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Maitland City Talk

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The 2011 hurricane season is rapidly approaching and forecasters are predicting another year of above-average activity. The hurricane season officially begins on June 1 and early preparation is the key to the safety of your family and protection of your homes and businesses. Predictions are for 12 to 18 named storms with 6 to 10 of these becoming hurricanes. Estimates are that 3 to 6 storms will become major hurricanes during the season.

Hurricanes can form quickly in the Atlantic or Gulf and become major threats to coastal and inland communities within a matter of days. While we know that the second half of the season is usually the most active, tropical storms and hurricanes do affect the state early in the season. If a hurricane approaches Central Florida, will you be ready? Will you have the supplies necessary to get you through the first 72 hours without a great deal of assistance?

Start by preparing the outside of your home. Trim back tree limbs that are close to the structure and consider removing dead branches or trees that may do serious damage. Tree limbs also frequently take down power lines. Contact your power company for assistance in trimming trees that are entwined with electrical lines. Look around the outside of your home for lightweight objects that could become airborne in high winds and either anchor them or place them inside your garage or storage shed. These items can become dangerous projectiles that can cause damage or even injury. Stock up on items such as tarps, wood and nails, in case emergency repairs are needed after a storm.

A disaster supply kit, prepared before the storm, will greatly help your family should disaster strike. According to the American Red Cross and the Federal Emergency Management Agency there are four “basics” that you should stock in your home: water, food, first aid supplies and special items. These supplies should be stored in an easily transportable container such as a backpack, duffel bag or large covered trash can. It is advisable to have two containers, one for long-term needs and one in case you have to evacuate your home.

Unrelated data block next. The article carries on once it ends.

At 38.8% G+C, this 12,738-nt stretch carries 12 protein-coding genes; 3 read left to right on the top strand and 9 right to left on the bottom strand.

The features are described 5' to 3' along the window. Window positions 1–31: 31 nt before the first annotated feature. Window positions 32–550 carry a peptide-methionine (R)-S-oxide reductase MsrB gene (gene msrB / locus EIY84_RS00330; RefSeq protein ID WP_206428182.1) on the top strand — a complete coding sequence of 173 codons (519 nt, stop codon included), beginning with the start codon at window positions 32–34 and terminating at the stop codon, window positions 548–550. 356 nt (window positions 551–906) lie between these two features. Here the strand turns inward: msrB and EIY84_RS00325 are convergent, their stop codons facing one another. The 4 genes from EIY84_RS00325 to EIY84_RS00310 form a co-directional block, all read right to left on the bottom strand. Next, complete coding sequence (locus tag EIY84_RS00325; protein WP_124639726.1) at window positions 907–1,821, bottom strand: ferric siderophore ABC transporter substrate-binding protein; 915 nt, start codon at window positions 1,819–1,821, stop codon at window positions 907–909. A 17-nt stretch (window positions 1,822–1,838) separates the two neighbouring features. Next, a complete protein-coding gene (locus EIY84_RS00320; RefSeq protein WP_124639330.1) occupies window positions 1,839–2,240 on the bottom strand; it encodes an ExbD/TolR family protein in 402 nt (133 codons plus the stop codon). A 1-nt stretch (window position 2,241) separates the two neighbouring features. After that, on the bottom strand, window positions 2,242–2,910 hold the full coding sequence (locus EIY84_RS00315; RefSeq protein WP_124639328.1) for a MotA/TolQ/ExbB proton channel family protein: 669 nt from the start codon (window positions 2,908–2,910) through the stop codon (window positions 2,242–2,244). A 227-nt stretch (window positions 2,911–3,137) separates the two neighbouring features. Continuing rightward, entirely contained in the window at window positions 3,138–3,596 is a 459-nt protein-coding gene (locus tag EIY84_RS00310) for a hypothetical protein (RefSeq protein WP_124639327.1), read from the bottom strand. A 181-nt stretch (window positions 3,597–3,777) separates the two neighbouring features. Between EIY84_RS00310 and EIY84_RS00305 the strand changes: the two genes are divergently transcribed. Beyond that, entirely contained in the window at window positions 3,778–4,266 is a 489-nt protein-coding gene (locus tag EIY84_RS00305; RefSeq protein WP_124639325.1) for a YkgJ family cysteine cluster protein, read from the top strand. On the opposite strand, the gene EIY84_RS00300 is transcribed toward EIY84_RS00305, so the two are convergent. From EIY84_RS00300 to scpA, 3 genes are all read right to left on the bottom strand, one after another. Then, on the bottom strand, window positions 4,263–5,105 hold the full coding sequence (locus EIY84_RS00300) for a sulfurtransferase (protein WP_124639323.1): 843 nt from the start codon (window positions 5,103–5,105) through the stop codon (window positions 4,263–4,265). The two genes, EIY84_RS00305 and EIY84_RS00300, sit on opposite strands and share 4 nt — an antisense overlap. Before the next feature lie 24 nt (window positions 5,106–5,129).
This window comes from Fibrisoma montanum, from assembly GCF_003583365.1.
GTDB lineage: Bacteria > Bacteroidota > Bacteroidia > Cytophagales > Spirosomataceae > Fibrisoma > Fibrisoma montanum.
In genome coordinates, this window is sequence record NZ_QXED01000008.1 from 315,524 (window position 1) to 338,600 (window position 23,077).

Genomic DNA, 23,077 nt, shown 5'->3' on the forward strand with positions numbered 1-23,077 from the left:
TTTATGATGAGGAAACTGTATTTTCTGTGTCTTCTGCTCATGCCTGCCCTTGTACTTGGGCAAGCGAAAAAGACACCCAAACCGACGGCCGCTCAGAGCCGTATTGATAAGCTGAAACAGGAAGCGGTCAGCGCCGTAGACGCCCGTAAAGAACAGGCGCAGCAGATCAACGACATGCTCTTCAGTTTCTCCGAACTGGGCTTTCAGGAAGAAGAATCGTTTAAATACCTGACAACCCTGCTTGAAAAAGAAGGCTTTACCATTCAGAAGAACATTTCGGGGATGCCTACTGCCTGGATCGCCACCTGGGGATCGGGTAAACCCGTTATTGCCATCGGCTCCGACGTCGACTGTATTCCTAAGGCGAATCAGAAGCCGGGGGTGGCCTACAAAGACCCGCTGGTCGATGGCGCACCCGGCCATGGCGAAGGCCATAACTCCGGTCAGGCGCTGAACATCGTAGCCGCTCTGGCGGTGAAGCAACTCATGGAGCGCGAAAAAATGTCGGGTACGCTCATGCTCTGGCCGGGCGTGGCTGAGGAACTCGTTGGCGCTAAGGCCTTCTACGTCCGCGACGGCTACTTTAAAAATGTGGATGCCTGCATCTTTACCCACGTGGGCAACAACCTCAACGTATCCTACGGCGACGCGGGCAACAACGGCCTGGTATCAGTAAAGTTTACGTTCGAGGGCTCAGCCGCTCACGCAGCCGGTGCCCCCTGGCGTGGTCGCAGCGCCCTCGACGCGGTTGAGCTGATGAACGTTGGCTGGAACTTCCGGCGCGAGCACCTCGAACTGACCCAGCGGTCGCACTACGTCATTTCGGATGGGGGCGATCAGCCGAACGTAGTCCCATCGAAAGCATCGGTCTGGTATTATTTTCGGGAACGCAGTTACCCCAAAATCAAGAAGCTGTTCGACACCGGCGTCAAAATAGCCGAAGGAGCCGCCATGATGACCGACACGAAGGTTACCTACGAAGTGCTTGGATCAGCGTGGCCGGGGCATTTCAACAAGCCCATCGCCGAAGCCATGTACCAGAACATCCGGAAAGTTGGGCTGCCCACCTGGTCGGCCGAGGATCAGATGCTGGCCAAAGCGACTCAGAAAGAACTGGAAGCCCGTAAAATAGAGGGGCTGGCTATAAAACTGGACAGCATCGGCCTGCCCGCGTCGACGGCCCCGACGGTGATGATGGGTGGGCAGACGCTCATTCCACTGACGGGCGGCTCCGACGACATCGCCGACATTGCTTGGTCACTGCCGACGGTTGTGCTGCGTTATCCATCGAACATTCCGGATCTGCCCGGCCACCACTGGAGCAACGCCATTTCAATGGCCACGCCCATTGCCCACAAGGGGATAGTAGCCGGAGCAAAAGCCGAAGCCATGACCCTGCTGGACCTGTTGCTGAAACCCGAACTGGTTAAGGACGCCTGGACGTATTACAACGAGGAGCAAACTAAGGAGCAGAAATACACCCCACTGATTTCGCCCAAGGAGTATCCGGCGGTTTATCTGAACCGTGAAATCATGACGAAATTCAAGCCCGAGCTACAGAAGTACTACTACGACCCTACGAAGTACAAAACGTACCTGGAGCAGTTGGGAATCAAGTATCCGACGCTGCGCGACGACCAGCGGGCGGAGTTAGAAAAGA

An average person needs to consume at least two quarts of water each day. You should store one gallon of water per person per day. A three-day supply for each member of your household is the minimum recommended. This water should be stored in plastic containers such as milk cartons or soft drink bottles and stored in a cool dry place familiar to all family members. Change your water supply every six months so it stays fresh.

Your food supply should also last a minimum of three days. Select foods that do not need refrigeration, cooking, or water in their preparation. Some examples include ready-to-eat canned meats, fruits and vegetables. It is wise to have some high-energy foods such as peanut butter, crackers, granola bars or trail mix in your supply kit.

The first-aid kit can be purchased or assembled with some basic items. The kit should contain various size sterile bandages, antiseptic towelettes, antiseptic cream, tape, soap or other cleansing agent, latex gloves, scissors, tweezers, Band-Aids and triangular bandages. In addition, it should contain non-prescription medications such as aspirin, antacid and anti-diarrhea medicine.

Various tools and supplies can be put together for emergency use. Hand tools, a radio, flashlights with extra batteries, manual can opener, fire extinguisher, matches, plastic storage containers, plastic sheeting and toiletry items are a few examples.

Special items include such things as baby supplies, prescription medications, entertainment items and important family documents.

It’s never too soon to be prepared for hurricane season. This is a lesson we learned all too well during the 2004 season when we were impacted by three hurricanes. Take a minute to remember what lesson you learned and how differently you might react if we experience another hurricane.

City Council Meeting of May 23

The Maitland City Council met on May 23 at 6:30 p.m. in the City Hall Council Chambers. Below is a synopsis of that meeting. The next regular scheduled Council meeting will be held on Monday, June 13.

Public Hearing:

• Adopted on second reading an ordinance establishing the necessary regulations to control simulated gaming devices within the Maitland City limits

Consent Agenda:

• The Council Minutes and Council/MAHA Workshop Minutes of May 9, 2011 were approved as presented and are now available on the City web page.

• A Resolution was adopted supporting the Florida Department of Environmental Protection’s petition requesting that the United States Environmental Protection Agency (EPA) consider (1) withdrawing its January 2009 determination that numeric nutrient criteria are necessary in Florida (2) initiate repeal of 40 C.F.R. 131.43, and (3) discontinue proposing or promulgating further numeric criteria in Florida.

• Approved the expenditure of $26,740 for an exercise center from Playmore, Inc. The exercise center will be installed at Dommerich Elementary school and is funded by a Winter Park Health Foundation grant.

Decision Item:

• Introduced on first reading an ordinance creating an independent Ad Hoc Charter Review Commission and set the date for Public Hearing as June 13. The Commission will hold public meetings, receive suggestions for Charter amendments, review the Charter and forward amendments to City Council for their consideration.

To listen to the complete recording of the meeting, please visit www.itsmymaitland.com